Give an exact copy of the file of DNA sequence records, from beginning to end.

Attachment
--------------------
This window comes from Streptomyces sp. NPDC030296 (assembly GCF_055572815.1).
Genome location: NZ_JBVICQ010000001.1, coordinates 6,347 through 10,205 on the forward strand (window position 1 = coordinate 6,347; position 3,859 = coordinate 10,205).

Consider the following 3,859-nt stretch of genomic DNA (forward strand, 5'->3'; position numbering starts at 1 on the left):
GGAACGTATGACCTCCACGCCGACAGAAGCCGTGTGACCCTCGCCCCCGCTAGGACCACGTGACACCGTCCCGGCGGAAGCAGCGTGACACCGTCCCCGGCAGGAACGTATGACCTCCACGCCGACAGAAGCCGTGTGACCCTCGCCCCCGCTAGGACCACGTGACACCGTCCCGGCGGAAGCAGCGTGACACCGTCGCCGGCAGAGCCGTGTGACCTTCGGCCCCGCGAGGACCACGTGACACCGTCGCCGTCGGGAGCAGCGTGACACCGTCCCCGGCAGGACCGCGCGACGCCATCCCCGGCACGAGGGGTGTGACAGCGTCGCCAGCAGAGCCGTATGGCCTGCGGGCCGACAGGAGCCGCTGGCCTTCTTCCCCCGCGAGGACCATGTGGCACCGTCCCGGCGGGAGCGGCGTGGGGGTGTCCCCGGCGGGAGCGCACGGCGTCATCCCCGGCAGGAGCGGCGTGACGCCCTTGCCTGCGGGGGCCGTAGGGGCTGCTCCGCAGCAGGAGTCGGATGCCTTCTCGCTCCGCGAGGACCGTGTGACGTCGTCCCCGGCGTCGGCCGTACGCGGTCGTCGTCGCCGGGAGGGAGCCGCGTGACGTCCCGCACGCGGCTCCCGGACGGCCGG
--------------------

This window comes from Streptomyces sp. NPDC030296 (assembly GCF_055572815.1).
Genome location: NZ_JBVICQ010000001.1, coordinates 6,347 through 10,205 on the forward strand (window position 1 = coordinate 6,347; position 3,859 = coordinate 10,205).

Consider the following 3,859-nt stretch of genomic DNA (forward strand, 5'->3'; position numbering starts at 1 on the left):
GGAACGTATGACCTCCACGCCGACAGAAGCCGTGTGACCCTCGCCCCCGCTAGGACCACGTGACACCGTCCCGGCGGAAGCAGCGTGACACCGTCCCCGGCAGGAACGTATGACCTCCACGCCGACAGAAGCCGTGTGACCCTCGCCCCCGCTAGGACCACGTGACACCGTCCCGGCGGAAGCAGCGTGACACCGTCGCCGGCAGAGCCGTGTGACCTTCGGCCCCGCGAGGACCACGTGACACCGTCGCCGTCGGGAGCAGCGTGACACCGTCCCCGGCAGGACCGCGCGACGCCATCCCCGGCACGAGGGGTGTGACAGCGTCGCCAGCAGAGCCGTATGGCCTGCGGGCCGACAGGAGCCGCTGGCCTTCTTCCCCCGCGAGGACCATGTGGCACCGTCCCGGCGGGAGCGGCGTGGGGGTGTCCCCGGCGGGAGCGCACGGCGTCATCCCCGGCAGGAGCGGCGTGACGCCCTTGCCTGCGGGGGCCGTAGGGGCTGCTCCGCAGCAGGAGTCGGATGCCTTCTCGCTCCGCGAGGACCGTGTGACGTCGTCCCCGGCGTCGGCCGTACGCGGTCGTCGTCGCCGGGAGGGAGCCGCGTGACGTCCCGCACGCGGCTCCCGGACGGCCGG